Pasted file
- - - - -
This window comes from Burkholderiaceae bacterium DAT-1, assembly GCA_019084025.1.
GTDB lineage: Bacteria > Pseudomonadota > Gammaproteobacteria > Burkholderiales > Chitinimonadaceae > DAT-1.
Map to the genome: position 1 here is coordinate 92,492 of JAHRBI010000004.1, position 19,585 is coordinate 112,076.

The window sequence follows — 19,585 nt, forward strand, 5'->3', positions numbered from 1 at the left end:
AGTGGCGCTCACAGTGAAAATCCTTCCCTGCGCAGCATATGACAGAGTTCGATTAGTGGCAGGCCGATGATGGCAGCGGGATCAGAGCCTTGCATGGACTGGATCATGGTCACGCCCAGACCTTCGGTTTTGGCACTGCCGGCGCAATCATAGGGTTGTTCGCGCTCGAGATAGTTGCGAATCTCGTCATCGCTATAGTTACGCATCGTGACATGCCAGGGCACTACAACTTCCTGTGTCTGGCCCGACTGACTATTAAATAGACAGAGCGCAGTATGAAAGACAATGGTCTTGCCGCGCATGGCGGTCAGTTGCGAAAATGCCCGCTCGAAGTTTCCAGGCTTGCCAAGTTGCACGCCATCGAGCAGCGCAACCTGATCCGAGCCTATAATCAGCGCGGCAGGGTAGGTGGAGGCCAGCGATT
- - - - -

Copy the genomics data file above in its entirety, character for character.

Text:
This window comes from Burkholderiaceae bacterium DAT-1, assembly GCA_019084025.1.
GTDB lineage: Bacteria > Pseudomonadota > Gammaproteobacteria > Burkholderiales > Chitinimonadaceae > DAT-1.
Map to the genome: position 1 here is coordinate 92,492 of JAHRBI010000004.1, position 19,585 is coordinate 112,076.

The window sequence follows — 19,585 nt, forward strand, 5'->3', positions numbered from 1 at the left end:
AGTGGCGCTCACAGTGAAAATCCTTCCCTGCGCAGCATATGACAGAGTTCGATTAGTGGCAGGCCGATGATGGCAGCGGGATCAGAGCCTTGCATGGACTGGATCATGGTCACGCCCAGACCTTCGGTTTTGGCACTGCCGGCGCAATCATAGGGTTGTTCGCGCTCGAGATAGTTGCGAATCTCGTCATCGCTATAGTTACGCATCGTGACATGCCAGGGCACTACAACTTCCTGTGTCTGGCCCGACTGACTATTAAATAGACAGAGCGCAGTATGAAAGACAATGGTCTTGCCGCGCATGGCGGTCAGTTGCGAAAATGCCCGCTCGAAGTTTCCAGGCTTGCCAAGTTGCACGCCATCGAGCAGCGCAACCTGATCCGAGCCTATAATCAGCGCGGCAGGGTAGGTGGAGGCCAGCGATT